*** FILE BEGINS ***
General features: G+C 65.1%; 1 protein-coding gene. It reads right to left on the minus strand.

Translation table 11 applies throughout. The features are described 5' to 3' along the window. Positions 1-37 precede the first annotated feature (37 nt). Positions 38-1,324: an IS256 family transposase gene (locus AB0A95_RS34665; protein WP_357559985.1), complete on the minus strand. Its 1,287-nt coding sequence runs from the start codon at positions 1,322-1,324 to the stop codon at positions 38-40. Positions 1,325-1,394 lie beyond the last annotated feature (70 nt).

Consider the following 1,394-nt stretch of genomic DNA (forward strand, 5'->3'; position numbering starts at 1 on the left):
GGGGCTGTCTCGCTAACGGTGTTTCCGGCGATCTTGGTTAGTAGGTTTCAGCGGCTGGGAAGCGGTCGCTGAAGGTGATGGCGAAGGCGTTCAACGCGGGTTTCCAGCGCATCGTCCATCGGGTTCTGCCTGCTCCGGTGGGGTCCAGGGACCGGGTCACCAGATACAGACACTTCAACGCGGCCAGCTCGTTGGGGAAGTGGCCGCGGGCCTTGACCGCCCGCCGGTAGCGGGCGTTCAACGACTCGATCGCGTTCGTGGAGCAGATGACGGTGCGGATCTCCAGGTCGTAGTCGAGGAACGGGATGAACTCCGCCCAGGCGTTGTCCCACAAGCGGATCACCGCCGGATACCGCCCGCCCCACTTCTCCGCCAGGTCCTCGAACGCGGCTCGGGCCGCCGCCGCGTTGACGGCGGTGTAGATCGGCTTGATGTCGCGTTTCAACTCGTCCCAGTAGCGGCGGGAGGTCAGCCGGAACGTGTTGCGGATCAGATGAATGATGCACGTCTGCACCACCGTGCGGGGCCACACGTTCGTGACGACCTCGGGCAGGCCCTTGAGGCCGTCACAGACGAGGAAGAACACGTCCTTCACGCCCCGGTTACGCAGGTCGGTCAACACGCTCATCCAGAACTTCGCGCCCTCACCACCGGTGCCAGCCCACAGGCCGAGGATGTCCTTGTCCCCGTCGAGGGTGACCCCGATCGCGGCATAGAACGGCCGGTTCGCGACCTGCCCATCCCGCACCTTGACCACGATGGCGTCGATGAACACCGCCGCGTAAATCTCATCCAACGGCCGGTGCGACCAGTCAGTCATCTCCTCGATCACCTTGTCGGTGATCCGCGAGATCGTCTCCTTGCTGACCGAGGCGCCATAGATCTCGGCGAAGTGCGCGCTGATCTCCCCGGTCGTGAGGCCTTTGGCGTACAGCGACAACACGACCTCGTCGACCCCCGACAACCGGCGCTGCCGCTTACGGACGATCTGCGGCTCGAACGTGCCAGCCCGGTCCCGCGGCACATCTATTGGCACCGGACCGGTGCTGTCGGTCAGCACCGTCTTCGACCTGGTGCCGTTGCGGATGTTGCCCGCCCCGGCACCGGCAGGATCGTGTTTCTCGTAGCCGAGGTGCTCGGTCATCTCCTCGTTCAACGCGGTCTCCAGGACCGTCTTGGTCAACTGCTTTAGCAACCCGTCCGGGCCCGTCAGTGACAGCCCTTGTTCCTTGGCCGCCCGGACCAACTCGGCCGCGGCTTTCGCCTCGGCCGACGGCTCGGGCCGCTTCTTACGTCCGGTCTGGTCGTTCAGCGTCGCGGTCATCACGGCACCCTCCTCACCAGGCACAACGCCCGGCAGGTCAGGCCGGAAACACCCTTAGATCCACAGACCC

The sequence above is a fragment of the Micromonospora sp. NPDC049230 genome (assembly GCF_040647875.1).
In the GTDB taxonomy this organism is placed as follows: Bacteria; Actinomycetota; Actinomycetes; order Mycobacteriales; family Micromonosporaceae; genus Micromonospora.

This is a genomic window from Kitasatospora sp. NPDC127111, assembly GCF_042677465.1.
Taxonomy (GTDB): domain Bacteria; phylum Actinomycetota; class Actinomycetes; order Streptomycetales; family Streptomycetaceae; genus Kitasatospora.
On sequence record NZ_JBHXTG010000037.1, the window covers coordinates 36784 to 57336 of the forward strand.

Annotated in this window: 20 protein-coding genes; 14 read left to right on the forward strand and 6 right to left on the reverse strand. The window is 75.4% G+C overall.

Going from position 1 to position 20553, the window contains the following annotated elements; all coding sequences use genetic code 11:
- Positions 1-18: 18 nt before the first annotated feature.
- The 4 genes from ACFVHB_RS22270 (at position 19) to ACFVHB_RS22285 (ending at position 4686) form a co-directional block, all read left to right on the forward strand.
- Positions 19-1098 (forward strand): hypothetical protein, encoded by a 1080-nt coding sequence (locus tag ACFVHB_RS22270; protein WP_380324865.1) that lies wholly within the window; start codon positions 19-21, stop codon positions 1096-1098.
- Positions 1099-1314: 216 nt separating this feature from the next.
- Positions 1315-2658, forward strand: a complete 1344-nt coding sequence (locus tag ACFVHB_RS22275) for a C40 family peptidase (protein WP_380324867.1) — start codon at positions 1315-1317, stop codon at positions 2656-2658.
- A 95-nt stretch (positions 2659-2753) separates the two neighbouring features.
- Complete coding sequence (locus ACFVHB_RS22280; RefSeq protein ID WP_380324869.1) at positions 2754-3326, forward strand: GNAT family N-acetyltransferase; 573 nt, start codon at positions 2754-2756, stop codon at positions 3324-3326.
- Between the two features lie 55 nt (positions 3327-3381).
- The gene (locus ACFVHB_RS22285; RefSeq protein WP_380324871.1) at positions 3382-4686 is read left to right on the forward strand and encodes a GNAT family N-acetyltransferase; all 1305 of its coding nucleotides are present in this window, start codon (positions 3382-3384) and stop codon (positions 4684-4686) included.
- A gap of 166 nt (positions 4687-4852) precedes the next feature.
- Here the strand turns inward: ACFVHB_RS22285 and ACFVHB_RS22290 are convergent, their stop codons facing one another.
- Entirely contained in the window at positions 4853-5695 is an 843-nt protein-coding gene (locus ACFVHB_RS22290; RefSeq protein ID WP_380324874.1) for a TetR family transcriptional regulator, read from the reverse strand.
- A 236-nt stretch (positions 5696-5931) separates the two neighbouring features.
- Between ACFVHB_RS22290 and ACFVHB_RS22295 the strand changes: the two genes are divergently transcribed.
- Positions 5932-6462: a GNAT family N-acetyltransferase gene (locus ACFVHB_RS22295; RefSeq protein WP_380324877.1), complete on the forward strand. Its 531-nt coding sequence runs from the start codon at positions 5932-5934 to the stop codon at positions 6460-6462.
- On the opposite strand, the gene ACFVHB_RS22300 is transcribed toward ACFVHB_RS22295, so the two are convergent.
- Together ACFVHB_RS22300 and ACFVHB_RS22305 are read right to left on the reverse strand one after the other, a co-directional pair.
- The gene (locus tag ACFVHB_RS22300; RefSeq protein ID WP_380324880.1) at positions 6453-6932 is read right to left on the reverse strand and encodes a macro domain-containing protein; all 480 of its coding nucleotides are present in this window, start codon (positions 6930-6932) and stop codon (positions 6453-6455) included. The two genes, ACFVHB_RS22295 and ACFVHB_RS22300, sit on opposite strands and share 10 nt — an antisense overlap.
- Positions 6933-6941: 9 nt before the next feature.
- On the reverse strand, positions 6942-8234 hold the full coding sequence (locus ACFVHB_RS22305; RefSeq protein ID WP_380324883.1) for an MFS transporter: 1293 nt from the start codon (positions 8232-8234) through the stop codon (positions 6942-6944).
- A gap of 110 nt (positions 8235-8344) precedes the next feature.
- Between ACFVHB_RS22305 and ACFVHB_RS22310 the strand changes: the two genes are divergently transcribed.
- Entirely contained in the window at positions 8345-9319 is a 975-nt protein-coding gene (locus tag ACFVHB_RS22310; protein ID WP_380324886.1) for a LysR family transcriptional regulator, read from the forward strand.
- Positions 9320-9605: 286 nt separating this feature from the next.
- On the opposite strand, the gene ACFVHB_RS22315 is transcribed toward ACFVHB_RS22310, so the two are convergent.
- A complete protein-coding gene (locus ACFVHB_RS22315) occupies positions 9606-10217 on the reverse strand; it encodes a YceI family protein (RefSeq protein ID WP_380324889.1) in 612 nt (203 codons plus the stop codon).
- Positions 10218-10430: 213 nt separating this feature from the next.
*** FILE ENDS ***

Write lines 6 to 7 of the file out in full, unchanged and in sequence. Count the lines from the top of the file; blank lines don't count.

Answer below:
In the GTDB taxonomy this organism is placed as follows: Bacteria; Actinomycetota; Actinomycetes; order Mycobacteriales; family Micromonosporaceae; genus Micromonospora.

This is a genomic window from Kitasatospora sp. NPDC127111, assembly GCF_042677465.1.